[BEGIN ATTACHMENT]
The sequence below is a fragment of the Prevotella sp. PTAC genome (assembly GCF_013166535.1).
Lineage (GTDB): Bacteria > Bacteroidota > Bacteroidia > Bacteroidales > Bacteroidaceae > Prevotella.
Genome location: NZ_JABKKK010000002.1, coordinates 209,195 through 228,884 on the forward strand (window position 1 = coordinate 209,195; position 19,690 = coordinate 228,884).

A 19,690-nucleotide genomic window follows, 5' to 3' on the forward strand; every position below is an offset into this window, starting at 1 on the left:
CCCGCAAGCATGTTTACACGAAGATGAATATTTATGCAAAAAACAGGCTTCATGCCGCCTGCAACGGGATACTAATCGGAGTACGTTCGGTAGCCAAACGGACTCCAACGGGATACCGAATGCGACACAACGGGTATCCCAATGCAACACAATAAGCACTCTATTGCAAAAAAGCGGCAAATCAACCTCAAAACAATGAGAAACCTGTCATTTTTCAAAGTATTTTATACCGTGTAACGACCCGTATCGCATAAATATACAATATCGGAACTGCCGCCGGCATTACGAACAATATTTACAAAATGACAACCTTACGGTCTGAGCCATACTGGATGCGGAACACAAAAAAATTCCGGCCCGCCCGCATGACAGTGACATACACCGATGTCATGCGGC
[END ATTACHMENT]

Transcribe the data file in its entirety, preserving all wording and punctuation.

The sequence below is a fragment of the Prevotella sp. PTAC genome (assembly GCF_013166535.1).
Lineage (GTDB): Bacteria > Bacteroidota > Bacteroidia > Bacteroidales > Bacteroidaceae > Prevotella.
Genome location: NZ_JABKKK010000002.1, coordinates 209,195 through 228,884 on the forward strand (window position 1 = coordinate 209,195; position 19,690 = coordinate 228,884).

A 19,690-nucleotide genomic window follows, 5' to 3' on the forward strand; every position below is an offset into this window, starting at 1 on the left:
CCCGCAAGCATGTTTACACGAAGATGAATATTTATGCAAAAAACAGGCTTCATGCCGCCTGCAACGGGATACTAATCGGAGTACGTTCGGTAGCCAAACGGACTCCAACGGGATACCGAATGCGACACAACGGGTATCCCAATGCAACACAATAAGCACTCTATTGCAAAAAAGCGGCAAATCAACCTCAAAACAATGAGAAACCTGTCATTTTTCAAAGTATTTTATACCGTGTAACGACCCGTATCGCATAAATATACAATATCGGAACTGCCGCCGGCATTACGAACAATATTTACAAAATGACAACCTTACGGTCTGAGCCATACTGGATGCGGAACACAAAAAAATTCCGGCCCGCCCGCATGACAGTGACATACACCGATGTCATGCGGC